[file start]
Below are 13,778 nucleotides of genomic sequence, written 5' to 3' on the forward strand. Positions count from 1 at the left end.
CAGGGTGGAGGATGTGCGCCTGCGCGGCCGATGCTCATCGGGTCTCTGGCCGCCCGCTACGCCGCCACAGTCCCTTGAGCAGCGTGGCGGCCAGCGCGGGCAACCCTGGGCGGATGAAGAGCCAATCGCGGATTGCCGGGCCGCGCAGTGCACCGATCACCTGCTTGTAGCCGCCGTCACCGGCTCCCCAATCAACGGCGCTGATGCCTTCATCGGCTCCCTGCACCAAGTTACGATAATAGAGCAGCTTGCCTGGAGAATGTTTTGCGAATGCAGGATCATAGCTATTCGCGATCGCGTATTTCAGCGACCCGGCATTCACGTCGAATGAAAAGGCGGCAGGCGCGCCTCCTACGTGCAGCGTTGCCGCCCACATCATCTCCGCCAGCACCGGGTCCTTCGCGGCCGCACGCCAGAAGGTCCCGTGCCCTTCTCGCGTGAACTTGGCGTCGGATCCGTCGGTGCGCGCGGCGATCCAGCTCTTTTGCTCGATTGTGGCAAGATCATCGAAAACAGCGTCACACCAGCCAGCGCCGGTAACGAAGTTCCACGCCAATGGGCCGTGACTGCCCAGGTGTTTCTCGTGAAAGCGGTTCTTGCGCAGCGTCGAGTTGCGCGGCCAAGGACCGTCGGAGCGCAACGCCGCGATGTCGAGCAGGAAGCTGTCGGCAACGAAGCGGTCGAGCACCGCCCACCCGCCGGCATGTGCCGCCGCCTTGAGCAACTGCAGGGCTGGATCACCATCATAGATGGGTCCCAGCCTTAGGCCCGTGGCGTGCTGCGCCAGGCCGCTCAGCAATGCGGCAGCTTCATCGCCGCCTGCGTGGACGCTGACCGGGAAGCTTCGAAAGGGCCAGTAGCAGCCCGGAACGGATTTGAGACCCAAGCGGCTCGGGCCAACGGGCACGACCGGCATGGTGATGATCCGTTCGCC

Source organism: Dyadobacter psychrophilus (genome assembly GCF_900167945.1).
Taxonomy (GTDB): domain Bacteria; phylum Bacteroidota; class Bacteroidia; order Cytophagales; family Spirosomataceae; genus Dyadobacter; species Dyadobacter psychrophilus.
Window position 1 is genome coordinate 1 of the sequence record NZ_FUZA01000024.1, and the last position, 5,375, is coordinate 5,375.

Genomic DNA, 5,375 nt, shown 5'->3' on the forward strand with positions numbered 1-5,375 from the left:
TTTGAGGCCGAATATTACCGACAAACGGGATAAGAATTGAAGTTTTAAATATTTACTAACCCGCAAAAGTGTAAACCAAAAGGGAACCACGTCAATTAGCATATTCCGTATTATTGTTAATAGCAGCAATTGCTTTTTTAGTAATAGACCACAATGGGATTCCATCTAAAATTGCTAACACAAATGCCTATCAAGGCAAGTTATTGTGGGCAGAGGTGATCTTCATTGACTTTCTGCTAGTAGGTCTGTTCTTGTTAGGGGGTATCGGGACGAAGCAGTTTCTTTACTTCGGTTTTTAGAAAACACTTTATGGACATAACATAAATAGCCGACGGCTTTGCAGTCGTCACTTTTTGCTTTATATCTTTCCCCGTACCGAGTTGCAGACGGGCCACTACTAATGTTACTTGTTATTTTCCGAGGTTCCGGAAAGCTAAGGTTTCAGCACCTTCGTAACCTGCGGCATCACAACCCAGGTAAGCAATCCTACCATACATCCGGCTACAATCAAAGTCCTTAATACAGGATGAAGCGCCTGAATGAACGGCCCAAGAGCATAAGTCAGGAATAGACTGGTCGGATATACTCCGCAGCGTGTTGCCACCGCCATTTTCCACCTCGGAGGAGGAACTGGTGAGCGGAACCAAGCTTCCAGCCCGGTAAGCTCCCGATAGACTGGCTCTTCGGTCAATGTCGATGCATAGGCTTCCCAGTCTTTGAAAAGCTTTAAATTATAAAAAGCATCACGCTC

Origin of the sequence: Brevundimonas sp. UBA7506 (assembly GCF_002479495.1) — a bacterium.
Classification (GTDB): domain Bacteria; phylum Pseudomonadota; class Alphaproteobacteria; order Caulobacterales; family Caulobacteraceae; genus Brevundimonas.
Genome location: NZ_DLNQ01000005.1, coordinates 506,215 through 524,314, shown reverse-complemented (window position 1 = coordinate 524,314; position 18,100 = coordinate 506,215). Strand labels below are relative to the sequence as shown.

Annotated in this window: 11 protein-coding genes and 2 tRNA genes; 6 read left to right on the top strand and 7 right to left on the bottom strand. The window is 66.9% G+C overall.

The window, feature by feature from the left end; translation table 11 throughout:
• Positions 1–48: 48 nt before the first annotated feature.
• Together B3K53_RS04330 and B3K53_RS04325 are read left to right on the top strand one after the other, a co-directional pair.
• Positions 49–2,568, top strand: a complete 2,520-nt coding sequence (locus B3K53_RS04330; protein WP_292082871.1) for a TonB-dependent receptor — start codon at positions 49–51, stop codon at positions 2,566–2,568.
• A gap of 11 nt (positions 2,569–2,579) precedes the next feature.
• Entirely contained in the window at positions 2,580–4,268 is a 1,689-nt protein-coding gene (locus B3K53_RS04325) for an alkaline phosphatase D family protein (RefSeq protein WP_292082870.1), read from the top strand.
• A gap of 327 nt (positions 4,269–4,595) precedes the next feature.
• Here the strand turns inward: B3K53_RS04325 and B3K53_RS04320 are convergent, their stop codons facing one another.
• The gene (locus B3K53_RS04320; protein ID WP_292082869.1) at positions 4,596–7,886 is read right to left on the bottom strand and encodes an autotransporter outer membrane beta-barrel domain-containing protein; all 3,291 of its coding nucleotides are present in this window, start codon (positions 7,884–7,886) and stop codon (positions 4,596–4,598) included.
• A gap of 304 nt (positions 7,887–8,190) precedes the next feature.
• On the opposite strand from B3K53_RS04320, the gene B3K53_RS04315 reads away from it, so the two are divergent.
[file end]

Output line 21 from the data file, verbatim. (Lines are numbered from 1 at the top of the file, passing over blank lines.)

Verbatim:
• A gap of 304 nt (positions 7,887–8,190) precedes the next feature.